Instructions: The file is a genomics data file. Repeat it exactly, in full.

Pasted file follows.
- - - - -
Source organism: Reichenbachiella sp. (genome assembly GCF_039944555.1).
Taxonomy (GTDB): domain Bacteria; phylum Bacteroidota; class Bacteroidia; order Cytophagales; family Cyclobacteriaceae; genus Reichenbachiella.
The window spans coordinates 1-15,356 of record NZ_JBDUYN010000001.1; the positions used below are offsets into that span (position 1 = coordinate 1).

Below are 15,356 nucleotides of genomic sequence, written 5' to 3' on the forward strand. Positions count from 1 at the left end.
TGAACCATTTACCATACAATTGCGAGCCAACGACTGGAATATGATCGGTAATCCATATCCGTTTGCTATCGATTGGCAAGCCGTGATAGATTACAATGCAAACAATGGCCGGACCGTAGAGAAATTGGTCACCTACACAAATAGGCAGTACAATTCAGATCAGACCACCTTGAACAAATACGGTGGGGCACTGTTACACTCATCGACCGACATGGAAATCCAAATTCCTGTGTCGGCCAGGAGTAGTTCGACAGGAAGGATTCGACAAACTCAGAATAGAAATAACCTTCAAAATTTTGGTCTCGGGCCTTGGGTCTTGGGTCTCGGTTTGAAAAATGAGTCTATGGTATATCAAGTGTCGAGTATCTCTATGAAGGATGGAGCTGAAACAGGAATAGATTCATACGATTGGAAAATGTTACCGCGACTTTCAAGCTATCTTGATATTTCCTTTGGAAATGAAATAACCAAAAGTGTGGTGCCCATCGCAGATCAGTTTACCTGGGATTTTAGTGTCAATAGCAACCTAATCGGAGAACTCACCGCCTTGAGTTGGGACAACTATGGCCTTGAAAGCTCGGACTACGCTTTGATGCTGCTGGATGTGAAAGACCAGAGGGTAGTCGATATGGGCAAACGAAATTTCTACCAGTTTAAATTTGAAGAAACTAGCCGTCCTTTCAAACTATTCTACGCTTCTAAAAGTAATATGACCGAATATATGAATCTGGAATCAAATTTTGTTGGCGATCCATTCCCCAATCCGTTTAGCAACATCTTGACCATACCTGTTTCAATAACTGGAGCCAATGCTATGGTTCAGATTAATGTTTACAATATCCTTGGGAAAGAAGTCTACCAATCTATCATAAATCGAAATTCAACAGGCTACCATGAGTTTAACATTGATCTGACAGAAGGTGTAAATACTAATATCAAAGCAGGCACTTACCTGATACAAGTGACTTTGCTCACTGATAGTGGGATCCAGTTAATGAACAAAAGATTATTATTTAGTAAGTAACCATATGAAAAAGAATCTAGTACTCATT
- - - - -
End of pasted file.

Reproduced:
Source organism: Reichenbachiella sp. (genome assembly GCF_039944555.1).
Taxonomy (GTDB): domain Bacteria; phylum Bacteroidota; class Bacteroidia; order Cytophagales; family Cyclobacteriaceae; genus Reichenbachiella.
The window spans coordinates 1-15,356 of record NZ_JBDUYN010000001.1; the positions used below are offsets into that span (position 1 = coordinate 1).

Below are 15,356 nucleotides of genomic sequence, written 5' to 3' on the forward strand. Positions count from 1 at the left end.
TGAACCATTTACCATACAATTGCGAGCCAACGACTGGAATATGATCGGTAATCCATATCCGTTTGCTATCGATTGGCAAGCCGTGATAGATTACAATGCAAACAATGGCCGGACCGTAGAGAAATTGGTCACCTACACAAATAGGCAGTACAATTCAGATCAGACCACCTTGAACAAATACGGTGGGGCACTGTTACACTCATCGACCGACATGGAAATCCAAATTCCTGTGTCGGCCAGGAGTAGTTCGACAGGAAGGATTCGACAAACTCAGAATAGAAATAACCTTCAAAATTTTGGTCTCGGGCCTTGGGTCTTGGGTCTCGGTTTGAAAAATGAGTCTATGGTATATCAAGTGTCGAGTATCTCTATGAAGGATGGAGCTGAAACAGGAATAGATTCATACGATTGGAAAATGTTACCGCGACTTTCAAGCTATCTTGATATTTCCTTTGGAAATGAAATAACCAAAAGTGTGGTGCCCATCGCAGATCAGTTTACCTGGGATTTTAGTGTCAATAGCAACCTAATCGGAGAACTCACCGCCTTGAGTTGGGACAACTATGGCCTTGAAAGCTCGGACTACGCTTTGATGCTGCTGGATGTGAAAGACCAGAGGGTAGTCGATATGGGCAAACGAAATTTCTACCAGTTTAAATTTGAAGAAACTAGCCGTCCTTTCAAACTATTCTACGCTTCTAAAAGTAATATGACCGAATATATGAATCTGGAATCAAATTTTGTTGGCGATCCATTCCCCAATCCGTTTAGCAACATCTTGACCATACCTGTTTCAATAACTGGAGCCAATGCTATGGTTCAGATTAATGTTTACAATATCCTTGGGAAAGAAGTCTACCAATCTATCATAAATCGAAATTCAACAGGCTACCATGAGTTTAACATTGATCTGACAGAAGGTGTAAATACTAATATCAAAGCAGGCACTTACCTGATACAAGTGACTTTGCTCACTGATAGTGGGATCCAGTTAATGAACAAAAGATTATTATTTAGTAAGTAACCATATGAAAAAGAATCTAGTACTCATT